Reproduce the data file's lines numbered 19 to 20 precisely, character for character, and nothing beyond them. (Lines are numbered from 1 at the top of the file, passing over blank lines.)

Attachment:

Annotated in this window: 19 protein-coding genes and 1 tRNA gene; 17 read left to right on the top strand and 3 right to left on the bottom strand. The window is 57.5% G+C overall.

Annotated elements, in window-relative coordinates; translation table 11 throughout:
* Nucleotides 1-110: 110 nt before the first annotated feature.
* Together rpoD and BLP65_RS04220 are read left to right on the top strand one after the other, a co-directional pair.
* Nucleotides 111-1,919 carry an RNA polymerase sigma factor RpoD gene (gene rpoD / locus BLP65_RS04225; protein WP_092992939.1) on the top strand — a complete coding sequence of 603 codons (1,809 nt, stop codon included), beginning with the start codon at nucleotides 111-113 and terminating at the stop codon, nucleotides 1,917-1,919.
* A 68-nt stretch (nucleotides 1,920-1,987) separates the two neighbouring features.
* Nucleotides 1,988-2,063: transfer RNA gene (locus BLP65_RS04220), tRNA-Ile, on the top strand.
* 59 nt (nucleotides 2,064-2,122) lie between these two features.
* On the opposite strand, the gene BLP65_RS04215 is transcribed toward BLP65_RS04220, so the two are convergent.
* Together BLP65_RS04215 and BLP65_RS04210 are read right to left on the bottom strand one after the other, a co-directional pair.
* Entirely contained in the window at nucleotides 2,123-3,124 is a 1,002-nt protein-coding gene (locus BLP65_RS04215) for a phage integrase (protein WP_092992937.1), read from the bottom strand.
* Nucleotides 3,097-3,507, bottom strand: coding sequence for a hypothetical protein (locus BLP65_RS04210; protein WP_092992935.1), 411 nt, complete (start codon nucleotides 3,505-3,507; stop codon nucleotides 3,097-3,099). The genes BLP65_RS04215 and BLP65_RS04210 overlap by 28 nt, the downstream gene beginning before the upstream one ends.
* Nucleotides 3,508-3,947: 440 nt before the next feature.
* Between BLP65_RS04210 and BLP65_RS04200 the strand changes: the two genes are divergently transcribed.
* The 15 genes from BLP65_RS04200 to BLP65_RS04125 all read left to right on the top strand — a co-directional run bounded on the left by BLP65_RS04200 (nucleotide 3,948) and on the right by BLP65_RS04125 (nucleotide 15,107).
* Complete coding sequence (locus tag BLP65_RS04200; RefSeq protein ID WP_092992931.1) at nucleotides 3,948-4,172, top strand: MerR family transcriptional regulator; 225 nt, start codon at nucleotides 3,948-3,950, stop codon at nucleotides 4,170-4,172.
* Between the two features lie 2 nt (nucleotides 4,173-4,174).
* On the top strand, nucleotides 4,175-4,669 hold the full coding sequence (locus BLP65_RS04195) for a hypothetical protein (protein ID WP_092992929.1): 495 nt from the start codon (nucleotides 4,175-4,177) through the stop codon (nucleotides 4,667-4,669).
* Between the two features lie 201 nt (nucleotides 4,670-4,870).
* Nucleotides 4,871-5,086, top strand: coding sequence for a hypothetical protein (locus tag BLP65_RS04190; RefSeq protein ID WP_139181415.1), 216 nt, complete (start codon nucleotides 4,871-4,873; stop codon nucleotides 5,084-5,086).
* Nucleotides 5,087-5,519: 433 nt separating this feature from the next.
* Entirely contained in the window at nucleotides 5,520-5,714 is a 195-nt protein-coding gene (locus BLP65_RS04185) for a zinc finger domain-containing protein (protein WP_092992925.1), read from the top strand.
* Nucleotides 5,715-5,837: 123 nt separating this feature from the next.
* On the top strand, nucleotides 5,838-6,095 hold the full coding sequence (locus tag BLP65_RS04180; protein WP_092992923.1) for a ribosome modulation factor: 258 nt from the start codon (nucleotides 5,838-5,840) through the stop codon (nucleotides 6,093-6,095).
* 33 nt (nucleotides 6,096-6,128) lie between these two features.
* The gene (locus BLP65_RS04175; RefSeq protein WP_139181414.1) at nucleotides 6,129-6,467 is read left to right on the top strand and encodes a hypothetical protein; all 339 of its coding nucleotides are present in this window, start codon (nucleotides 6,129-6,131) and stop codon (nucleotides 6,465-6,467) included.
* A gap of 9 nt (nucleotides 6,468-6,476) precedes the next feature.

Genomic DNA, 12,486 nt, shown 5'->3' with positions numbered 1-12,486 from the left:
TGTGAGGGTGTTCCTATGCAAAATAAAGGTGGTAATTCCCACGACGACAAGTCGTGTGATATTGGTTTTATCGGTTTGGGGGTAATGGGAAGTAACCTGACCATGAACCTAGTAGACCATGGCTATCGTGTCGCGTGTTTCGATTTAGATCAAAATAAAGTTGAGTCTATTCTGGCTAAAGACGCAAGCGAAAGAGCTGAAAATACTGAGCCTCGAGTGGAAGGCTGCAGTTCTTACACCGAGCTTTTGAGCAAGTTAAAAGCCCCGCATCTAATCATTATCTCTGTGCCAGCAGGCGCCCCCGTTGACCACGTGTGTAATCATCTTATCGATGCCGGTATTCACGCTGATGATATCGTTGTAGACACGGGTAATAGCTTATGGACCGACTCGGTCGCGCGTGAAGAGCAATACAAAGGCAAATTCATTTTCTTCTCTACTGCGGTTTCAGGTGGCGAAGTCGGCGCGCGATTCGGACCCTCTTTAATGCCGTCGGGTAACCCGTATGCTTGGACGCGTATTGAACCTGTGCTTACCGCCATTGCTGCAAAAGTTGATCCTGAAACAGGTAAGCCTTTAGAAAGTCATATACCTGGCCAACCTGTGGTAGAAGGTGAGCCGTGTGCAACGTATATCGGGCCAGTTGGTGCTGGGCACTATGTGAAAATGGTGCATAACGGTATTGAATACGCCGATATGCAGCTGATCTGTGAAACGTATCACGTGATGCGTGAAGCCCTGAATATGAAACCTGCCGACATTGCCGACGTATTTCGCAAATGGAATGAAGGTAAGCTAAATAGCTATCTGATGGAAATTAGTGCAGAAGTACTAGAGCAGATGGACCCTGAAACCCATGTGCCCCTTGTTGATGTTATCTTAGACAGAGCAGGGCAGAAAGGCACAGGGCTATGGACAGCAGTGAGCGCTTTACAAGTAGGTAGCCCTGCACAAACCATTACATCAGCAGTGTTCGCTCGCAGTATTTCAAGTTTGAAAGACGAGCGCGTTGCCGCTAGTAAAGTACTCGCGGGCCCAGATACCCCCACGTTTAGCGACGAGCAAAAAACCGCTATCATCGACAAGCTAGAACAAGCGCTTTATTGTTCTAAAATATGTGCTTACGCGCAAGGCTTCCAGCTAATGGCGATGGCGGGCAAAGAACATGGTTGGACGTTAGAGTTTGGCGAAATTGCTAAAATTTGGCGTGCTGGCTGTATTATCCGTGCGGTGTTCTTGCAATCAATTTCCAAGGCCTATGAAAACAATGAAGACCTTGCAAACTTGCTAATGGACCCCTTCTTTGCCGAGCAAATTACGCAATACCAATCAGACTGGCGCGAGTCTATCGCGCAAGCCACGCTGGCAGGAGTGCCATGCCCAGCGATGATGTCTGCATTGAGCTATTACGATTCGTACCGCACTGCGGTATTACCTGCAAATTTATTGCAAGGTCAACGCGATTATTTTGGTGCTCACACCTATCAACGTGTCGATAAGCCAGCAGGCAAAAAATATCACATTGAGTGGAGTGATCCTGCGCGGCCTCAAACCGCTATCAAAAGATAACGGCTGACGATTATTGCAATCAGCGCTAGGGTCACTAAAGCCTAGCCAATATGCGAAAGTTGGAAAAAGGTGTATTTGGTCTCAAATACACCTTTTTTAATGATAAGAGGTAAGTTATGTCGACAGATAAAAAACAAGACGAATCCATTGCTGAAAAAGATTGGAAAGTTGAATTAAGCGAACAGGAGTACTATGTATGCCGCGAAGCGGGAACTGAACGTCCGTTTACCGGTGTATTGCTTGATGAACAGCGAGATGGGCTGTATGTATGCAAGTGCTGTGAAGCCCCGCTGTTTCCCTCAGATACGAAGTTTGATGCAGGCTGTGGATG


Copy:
* Between the two features lie 201 nt (nucleotides 4,670-4,870).
* Nucleotides 4,871-5,086, top strand: coding sequence for a hypothetical protein (locus tag BLP65_RS04190; RefSeq protein ID WP_139181415.1), 216 nt, complete (start codon nucleotides 4,871-4,873; stop codon nucleotides 5,084-5,086).